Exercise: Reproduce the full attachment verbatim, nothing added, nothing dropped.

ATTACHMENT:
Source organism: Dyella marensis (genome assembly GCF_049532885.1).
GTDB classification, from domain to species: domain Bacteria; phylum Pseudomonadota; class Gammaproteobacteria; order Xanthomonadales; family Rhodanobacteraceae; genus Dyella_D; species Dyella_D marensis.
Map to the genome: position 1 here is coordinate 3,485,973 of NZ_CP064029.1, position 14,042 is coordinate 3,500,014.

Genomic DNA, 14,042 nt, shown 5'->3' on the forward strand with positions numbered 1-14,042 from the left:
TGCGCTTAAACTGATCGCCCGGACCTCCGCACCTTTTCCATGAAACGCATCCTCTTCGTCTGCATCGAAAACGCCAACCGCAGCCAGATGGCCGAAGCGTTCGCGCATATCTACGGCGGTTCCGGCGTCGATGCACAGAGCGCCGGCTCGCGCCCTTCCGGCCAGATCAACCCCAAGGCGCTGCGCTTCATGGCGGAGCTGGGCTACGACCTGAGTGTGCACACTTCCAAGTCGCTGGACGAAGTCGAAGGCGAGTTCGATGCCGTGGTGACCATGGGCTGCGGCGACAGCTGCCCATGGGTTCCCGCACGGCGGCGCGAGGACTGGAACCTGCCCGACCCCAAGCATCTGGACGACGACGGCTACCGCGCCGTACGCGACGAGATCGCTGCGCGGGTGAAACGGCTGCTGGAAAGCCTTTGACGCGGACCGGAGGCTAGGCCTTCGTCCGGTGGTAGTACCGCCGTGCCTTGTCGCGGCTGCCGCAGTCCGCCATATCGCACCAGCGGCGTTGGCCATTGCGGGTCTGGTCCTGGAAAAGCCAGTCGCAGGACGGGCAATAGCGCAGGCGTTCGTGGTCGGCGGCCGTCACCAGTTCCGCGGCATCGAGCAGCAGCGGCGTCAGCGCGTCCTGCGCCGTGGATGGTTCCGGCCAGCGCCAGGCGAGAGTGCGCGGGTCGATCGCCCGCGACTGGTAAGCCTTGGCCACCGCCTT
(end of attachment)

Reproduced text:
Source organism: Dyella marensis (genome assembly GCF_049532885.1).
GTDB classification, from domain to species: domain Bacteria; phylum Pseudomonadota; class Gammaproteobacteria; order Xanthomonadales; family Rhodanobacteraceae; genus Dyella_D; species Dyella_D marensis.
Map to the genome: position 1 here is coordinate 3,485,973 of NZ_CP064029.1, position 14,042 is coordinate 3,500,014.

Genomic DNA, 14,042 nt, shown 5'->3' on the forward strand with positions numbered 1-14,042 from the left:
TGCGCTTAAACTGATCGCCCGGACCTCCGCACCTTTTCCATGAAACGCATCCTCTTCGTCTGCATCGAAAACGCCAACCGCAGCCAGATGGCCGAAGCGTTCGCGCATATCTACGGCGGTTCCGGCGTCGATGCACAGAGCGCCGGCTCGCGCCCTTCCGGCCAGATCAACCCCAAGGCGCTGCGCTTCATGGCGGAGCTGGGCTACGACCTGAGTGTGCACACTTCCAAGTCGCTGGACGAAGTCGAAGGCGAGTTCGATGCCGTGGTGACCATGGGCTGCGGCGACAGCTGCCCATGGGTTCCCGCACGGCGGCGCGAGGACTGGAACCTGCCCGACCCCAAGCATCTGGACGACGACGGCTACCGCGCCGTACGCGACGAGATCGCTGCGCGGGTGAAACGGCTGCTGGAAAGCCTTTGACGCGGACCGGAGGCTAGGCCTTCGTCCGGTGGTAGTACCGCCGTGCCTTGTCGCGGCTGCCGCAGTCCGCCATATCGCACCAGCGGCGTTGGCCATTGCGGGTCTGGTCCTGGAAAAGCCAGTCGCAGGACGGGCAATAGCGCAGGCGTTCGTGGTCGGCGGCCGTCACCAGTTCCGCGGCATCGAGCAGCAGCGGCGTCAGCGCGTCCTGCGCCGTGGATGGTTCCGGCCAGCGCCAGGCGAGAGTGCGCGGGTCGATCGCCCGCGACTGGTAAGCCTTGGCCACCGCCTT